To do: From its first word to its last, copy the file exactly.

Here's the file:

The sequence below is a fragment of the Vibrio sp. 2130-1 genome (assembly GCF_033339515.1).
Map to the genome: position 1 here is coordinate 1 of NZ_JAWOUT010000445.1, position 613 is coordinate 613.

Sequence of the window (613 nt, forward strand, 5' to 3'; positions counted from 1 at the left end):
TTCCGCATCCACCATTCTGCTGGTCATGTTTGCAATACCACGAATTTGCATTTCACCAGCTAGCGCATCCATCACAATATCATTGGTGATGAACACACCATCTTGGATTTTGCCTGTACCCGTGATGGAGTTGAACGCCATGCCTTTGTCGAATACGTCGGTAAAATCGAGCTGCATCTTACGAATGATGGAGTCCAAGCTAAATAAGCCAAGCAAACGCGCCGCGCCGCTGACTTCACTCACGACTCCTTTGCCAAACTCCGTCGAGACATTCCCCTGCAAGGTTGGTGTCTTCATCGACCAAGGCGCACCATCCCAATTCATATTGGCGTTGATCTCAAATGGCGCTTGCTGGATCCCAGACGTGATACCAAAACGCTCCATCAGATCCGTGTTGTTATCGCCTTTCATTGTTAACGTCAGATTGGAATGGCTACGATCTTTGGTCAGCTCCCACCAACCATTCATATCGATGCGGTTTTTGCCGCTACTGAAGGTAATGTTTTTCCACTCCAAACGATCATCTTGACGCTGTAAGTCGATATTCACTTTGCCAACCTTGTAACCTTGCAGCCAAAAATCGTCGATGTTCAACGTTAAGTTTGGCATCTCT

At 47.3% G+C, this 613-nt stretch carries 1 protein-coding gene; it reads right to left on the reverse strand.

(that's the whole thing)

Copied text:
The sequence below is a fragment of the Vibrio sp. 2130-1 genome (assembly GCF_033339515.1).
Map to the genome: position 1 here is coordinate 1 of NZ_JAWOUT010000445.1, position 613 is coordinate 613.

Sequence of the window (613 nt, forward strand, 5' to 3'; positions counted from 1 at the left end):
TTCCGCATCCACCATTCTGCTGGTCATGTTTGCAATACCACGAATTTGCATTTCACCAGCTAGCGCATCCATCACAATATCATTGGTGATGAACACACCATCTTGGATTTTGCCTGTACCCGTGATGGAGTTGAACGCCATGCCTTTGTCGAATACGTCGGTAAAATCGAGCTGCATCTTACGAATGATGGAGTCCAAGCTAAATAAGCCAAGCAAACGCGCCGCGCCGCTGACTTCACTCACGACTCCTTTGCCAAACTCCGTCGAGACATTCCCCTGCAAGGTTGGTGTCTTCATCGACCAAGGCGCACCATCCCAATTCATATTGGCGTTGATCTCAAATGGCGCTTGCTGGATCCCAGACGTGATACCAAAACGCTCCATCAGATCCGTGTTGTTATCGCCTTTCATTGTTAACGTCAGATTGGAATGGCTACGATCTTTGGTCAGCTCCCACCAACCATTCATATCGATGCGGTTTTTGCCGCTACTGAAGGTAATGTTTTTCCACTCCAAACGATCATCTTGACGCTGTAAGTCGATATTCACTTTGCCAACCTTGTAACCTTGCAGCCAAAAATCGTCGATGTTCAACGTTAAGTTTGGCATCTCT

At 47.3% G+C, this 613-nt stretch carries 1 protein-coding gene; it reads right to left on the reverse strand.